In the late eighties I had the pleasure of working with Giles Havergal at the Citizen’s Theatre and Welsh National Opera and Philip Prowse at Opera North in Leeds. The first performance with Philip was Tamburlaine which he directed and for which he designed a wonderful set complete with giant horse statues.
The second opera I lit for Philip was Daphne, again for Opera North in 1987, during the production period Philip had to go to London to supervise another opera and he left me to my own devices to light the finale transformation when Daphne is turned into a tree by Zeus at the behest of Apollo.
We had some very convincing hydraulic branches that wrapped around our heroine and we spent some time creating what I felt to be one of my most beautifully lit scenes. Slightly soft focus foliage gobos and split moonlight blue/light green colours with a tasty congo blue background to the whole sequence with just a soupcon of smoke.
Quite beautiful, even the lighting crew were so impressed that they got the flymen down from their gallery to have a look from out front.
We awaited Philip’s return with some pride in the work we had created in his absence.
Philip joined us at the production desk and I called the houselights out and waited a few minutes for our eyes to adjust and then we ran the sequence….
“What the bl##dy hell was that!” exclaimed our director “it’s supposed to be the saddest point in the opera, she’s dead for Christ sake, and you’ve turned it into a bl##dy oil painting!”
Out came the colour, off went the smoke and the congo blue turned to steel, he was quite right of course even though the crew had leapt to my defence bless them.
Another operatic venture saw me at the Arena in Birmingham’s NEC in 1991 lighting a concert for Jose Carreras, the budget was quite tight and I had lit the stage and orchestra with eight light molefays and 5kw fresnels all with LSD scrollers to reduce the amount of kit that we needed.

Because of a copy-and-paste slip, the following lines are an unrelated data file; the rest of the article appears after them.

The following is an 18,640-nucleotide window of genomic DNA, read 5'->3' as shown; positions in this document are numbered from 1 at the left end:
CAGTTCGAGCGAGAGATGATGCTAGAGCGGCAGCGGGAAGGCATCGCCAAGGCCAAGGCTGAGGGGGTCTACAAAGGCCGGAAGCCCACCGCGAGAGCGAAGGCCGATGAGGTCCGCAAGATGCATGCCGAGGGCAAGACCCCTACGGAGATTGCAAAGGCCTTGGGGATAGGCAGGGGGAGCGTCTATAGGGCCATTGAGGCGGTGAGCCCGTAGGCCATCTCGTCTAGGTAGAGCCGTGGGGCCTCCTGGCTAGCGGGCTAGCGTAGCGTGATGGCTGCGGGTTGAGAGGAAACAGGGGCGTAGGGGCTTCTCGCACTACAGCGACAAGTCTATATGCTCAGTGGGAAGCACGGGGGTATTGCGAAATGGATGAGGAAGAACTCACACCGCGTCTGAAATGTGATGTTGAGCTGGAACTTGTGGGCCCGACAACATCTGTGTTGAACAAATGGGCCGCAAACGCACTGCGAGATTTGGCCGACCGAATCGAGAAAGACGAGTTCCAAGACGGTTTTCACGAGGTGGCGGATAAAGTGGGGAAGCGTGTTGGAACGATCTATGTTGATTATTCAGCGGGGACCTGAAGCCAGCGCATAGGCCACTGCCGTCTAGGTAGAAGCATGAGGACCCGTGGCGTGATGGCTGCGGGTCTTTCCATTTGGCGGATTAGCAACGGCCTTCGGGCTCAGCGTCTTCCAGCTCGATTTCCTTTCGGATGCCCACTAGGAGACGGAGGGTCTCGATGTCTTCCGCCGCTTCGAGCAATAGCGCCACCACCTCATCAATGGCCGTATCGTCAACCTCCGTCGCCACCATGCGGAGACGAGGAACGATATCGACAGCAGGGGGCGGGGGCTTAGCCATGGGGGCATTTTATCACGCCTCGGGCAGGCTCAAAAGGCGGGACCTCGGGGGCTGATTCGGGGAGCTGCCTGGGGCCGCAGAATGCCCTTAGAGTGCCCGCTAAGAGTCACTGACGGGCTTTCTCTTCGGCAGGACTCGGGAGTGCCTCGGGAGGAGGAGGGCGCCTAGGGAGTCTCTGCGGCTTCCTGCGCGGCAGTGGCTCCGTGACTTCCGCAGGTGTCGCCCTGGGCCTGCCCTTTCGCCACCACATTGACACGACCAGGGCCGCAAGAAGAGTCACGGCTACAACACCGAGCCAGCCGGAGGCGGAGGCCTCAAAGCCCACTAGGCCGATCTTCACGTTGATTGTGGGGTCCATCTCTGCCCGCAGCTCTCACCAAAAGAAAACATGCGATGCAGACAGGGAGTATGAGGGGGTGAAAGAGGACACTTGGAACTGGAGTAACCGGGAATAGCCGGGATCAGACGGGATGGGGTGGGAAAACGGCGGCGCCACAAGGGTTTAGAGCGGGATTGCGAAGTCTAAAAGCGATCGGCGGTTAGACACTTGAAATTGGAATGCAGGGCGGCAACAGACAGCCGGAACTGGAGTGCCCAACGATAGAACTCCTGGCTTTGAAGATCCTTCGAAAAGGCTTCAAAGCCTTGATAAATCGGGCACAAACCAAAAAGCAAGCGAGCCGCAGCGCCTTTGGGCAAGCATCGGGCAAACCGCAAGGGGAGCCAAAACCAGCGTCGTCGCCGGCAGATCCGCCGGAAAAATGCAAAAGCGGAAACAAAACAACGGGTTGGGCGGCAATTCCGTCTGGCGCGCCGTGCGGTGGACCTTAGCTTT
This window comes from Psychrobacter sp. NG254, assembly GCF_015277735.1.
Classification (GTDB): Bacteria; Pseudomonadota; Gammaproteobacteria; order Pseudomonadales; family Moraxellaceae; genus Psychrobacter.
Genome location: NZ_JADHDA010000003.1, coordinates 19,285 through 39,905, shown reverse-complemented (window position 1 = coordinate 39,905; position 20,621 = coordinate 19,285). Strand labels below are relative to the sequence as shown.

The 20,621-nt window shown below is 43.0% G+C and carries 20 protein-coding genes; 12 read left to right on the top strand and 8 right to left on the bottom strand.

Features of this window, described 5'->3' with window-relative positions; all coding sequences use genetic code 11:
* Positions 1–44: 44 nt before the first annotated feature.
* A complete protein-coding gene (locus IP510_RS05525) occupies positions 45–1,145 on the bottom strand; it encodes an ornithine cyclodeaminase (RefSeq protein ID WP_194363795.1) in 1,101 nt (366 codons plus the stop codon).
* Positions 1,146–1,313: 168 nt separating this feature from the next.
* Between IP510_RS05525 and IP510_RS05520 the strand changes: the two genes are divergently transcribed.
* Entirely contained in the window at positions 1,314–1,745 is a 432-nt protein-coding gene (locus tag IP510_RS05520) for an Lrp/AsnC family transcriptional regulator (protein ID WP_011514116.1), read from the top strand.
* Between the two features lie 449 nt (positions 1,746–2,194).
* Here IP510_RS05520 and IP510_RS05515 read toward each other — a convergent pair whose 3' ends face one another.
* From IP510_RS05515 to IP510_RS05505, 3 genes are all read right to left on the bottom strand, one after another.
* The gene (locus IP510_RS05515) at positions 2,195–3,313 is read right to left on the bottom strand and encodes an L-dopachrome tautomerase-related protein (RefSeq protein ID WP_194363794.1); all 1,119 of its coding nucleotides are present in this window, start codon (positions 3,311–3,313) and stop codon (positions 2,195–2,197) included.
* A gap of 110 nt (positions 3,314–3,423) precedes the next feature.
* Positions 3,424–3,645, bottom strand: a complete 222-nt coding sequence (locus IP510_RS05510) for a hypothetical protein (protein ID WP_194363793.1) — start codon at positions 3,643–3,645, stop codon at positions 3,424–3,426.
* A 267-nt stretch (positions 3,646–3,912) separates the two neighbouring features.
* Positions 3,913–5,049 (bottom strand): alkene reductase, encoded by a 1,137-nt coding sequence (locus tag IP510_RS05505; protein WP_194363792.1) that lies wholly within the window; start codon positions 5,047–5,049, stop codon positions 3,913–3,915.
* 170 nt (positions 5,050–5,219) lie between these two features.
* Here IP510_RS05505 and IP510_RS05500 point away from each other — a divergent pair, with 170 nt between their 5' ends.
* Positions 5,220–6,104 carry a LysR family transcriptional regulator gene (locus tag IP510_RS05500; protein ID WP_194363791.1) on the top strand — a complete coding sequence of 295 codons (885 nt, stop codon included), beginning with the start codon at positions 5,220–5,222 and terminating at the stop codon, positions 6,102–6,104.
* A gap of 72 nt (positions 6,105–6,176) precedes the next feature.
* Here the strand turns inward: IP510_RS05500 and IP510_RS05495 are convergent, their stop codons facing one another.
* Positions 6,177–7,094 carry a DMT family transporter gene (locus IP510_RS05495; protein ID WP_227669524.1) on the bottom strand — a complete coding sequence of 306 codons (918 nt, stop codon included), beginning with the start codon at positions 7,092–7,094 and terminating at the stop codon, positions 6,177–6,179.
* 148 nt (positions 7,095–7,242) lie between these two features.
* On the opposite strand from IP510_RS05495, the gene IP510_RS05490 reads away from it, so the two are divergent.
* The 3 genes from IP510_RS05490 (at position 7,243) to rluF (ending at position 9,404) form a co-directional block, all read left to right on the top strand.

I was unable to attend the fit up and as I arrived I noticed that the crew were swapping the Xenon followspots front of house for arc gladiators. “what’s going on?” I enquired. “Jose’s management has complained about the fan noise from the spots” was the response.
Fek! What was I going to do about the fan noise from all the scrollers directly above his head!
As the concert unfolded I turned off the power to the scrollers during the songs and turned them back on during the applause to preset the colour changers for the next piece. I was using a Celco manual desk and as each scroller began to jam without the cooling from the fans I wound that particular light out on the rotary pot above each fader.
Fortunately as the concert continued Jose was singing solo with no choir or other singers so we did not need much light from above, until the finale which was a full on upbeat song with all his artists accompanying him. I thought what the hell and I wound up all the faders and as the song started revealed a quite beautiful rainbow of colours from all the jammed scrollers!
I was approached after the event by the Jose Carreras Society and asked to write a piece on how we had achieved the lighting for the concert which I did in all it’s brutal truth. I never heard back from Jose’s management though…..
In 1995 our paths crossed again and this time sound was also a defining factor in what then occurred. The occasion was a Christmas Concert on New Year’s Eve in Vienna starring Domingo, Carreras and Natalie Cole.
Unbeknown to me they were to record the concert in digital Dolby for the first time and it became apparent that the system noise from our Vari-lites and High End scanners was unacceptable.
Theatre Projects had taken delivery of some relatively noise free VL5s and VL6s so I was quickly on the phone to dispatch some to Austria to replace our noisy moving lights, this was still one week before the concert so, aside from a day off on Christmas Day, we had a reasonable amount of time to sort it out.
When the truck arrived at the load-in bay I was standing with our Producer who had come down to see his latest investment. The driver opened the truck doors and our Producer opined “Well that’s certainly the quietest lighting rig I’ve ever seen” the truck was completely empty!
It transpired that after loading his truck the crew at TP had changed shifts and as the driver was taking a shower before his journey the new shift had unloaded his truck for him thinking it was arriving rather than dispatching.
In the rush the truck had actually been loaded with our few flight cases in the arrivals bay so they were not to know. The driver had then driven all the way to Vienna with an empty truck and a carnet for a load of around two dozen Vari-lites.
Another truck had already been dispatched when TP realised the error in the yard and the kit finally arrived on time and the concert was a great success with not a hint of fan noise on their precious sound track.
Apparently there was some to-ing and fro-ing with customs as they accused TP of selling the first load of fixtures in Austria.
1998 saw another venture into the world of Opera when Michael Bolton decided that his Secret Passion was singing opera. Michael had trained his voice for two years to perform his favourite arias at one of Sicily’s finest opera houses the Teatro Bellini in Catania.